Labor Protection in Mexico: Recent Reforms and Future Challenges

Labor Protection in Mexico: Recent Reforms and Future Challenges

Jose Ernesto Rangel Delgado (University of Colima, Mexico) and Antonina Ivanova Boncheva (Universidad Autonoma de Baja California Sur, Mexico)
Copyright: © 2018 |Pages: 24
DOI: 10.4018/978-1-5225-4134-9.ch005


If one looks for a representative emerging economy to examine the different effects of labor reforms, Mexico provides an important case study. In order to boost economic recovery, the government promoted infrastructure spending, transfers to development banks, support to small and medium-sized enterprises, and to the export sector. As usual labor-management relations are uneven in Mexico and union issues can be complex, to reduce the negative consequences related to the sharp increase of unemployment, the government tried to focus more on the generation of employment introducing several measures such as training and temporary jobs to facilitate the withdrawal of savings from the mandatory individual pension accounts, coverage of the medical insurance and maternity benefits for dismissed workers, among others. But, challenges such as the informal economy, minimum wage convenience, flexible labor contracts, entrepreneur vulnerability, and higher education labor market have to be faced.
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Latin American countries performed well both in economic and social terms during the first decade of the twenty-first century (Cornia, 2014). To different extents, they experienced positive economic growth as well as a sharp decline of poverty and inequality (Lopez-Calva and Lustig, 2010). Nonetheless, the arrival of the international crisis and the resulting changes in external conditions severely affected the region (Fernandez-Arias & Montiel, 2010). However, governments have been able to implement countercyclical fiscal policy to cope with the negative consequences of the crisis (Martorano, 2014a).

Not all the Latin American countries achieved the same results. Mexico is an emblematic case and its experience highlights the crucial role played by initial conditions. Indeed, the worsening of fiscal conditions pushed the Mexican government to embark on a process of fiscal consolidation since 2010. As a result, the Mexican economy (growth and employment) recovered slowly and poverty sharply increased.

Mexico was hit by the financial crisis in late 2008 after almost a decade of sustained economic growth. Although the Mexican exports were more diversified by products (in comparison to other Latin American countries), they were more concentrated by destination since exports to the United States accounted for more than 70 per cent of total exports. Thus, the drop of GDP recorded by the United States in 2008 (-0.3 per cent) and 2009 (-3 per cent) negatively hit the Mexican economy.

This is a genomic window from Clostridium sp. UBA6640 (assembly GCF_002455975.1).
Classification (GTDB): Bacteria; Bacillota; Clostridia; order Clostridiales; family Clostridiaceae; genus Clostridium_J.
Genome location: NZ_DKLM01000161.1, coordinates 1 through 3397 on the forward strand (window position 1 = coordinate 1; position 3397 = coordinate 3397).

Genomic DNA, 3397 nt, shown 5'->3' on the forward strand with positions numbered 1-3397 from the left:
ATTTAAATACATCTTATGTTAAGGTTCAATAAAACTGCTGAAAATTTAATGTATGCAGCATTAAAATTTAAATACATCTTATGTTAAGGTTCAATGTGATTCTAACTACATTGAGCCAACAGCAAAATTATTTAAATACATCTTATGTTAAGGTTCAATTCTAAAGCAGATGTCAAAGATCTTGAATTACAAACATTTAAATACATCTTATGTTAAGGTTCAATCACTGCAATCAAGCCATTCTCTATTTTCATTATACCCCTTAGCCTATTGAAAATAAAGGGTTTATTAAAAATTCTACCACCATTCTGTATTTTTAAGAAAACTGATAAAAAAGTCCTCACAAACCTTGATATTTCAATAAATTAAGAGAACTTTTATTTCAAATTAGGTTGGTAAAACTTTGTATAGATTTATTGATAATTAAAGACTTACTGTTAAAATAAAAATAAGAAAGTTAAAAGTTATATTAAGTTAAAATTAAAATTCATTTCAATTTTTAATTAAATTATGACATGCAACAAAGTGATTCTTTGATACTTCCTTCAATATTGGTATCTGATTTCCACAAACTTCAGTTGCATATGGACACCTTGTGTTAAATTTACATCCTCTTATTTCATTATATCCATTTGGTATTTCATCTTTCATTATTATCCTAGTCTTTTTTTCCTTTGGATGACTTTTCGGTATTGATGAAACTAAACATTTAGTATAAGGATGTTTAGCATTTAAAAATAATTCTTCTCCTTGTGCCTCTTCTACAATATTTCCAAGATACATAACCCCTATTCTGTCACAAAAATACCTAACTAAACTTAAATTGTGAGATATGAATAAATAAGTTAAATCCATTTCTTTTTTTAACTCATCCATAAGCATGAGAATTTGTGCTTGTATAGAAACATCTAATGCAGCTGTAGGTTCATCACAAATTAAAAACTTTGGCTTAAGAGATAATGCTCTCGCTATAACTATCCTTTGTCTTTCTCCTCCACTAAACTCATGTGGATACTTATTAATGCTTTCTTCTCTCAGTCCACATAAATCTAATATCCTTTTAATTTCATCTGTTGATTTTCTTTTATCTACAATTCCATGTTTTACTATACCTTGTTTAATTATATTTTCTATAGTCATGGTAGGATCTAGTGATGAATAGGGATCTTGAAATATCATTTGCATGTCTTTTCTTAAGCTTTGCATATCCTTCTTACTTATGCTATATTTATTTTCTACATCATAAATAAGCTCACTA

Beyond this, the international turbulence provoked a reduction in the financial flows from rich economies to the rest of the world. Private portfolio flows (as percentage of GDP) decreased by 1.9 points in Mexico between 2007 and 2008; they went up around 4 points in the following year and sharply declined by more than 6 points from 2009 to 2011.

On the other hand, foreign direct investments (FDI) were much less volatile. Between 2008 and 2009, on average FDI dropped by 1.2 percentage points from 3.3 to 2.1 per cent of GDP and slightly recovered in the following years. Mexico experienced a reduction of FDI by about 0.7 points over the period 2008 and 2009 and an increase by 0.3 points between 2009 and 2010 (CEPF, 2010). Mexico was also affected by the reduction of remittances that dropped from 2.6 in 2007 to 2 per cent of GDP in 2012.

These events generated important consequences. In particular, the unemployment rate rose by almost 2 points up to 5.5 per cent in Mexico (INEGI, 2016). The Mexican economy recorded a negative growth rate in the third quarter of 2008. The crisis reached its peak in Mexico in the first quarter of 2009 and the drop in GDP recorded was larger, though performance remained positive, at low values, from the second half of 2009.

This chapter explores the recent developments in the Mexican labor market and the labor protection normativity during the post-crisis period. The first part explores the impacts of the crisis on Mexican economy and the policy responses of the country to economic and financial effects. The second part assesses the changes in Mexican labor market and labor legislation, such as labor protection, medical insurance, old age unemployment, and labor-management relations. In the third part, we pay attention to the future challenges in Mexican labor markets: Informal economy, minimum wage, flexible labor contracts, vulnerable businesses and decent jobs for higher education graduates. Finally, we present some final reflections.

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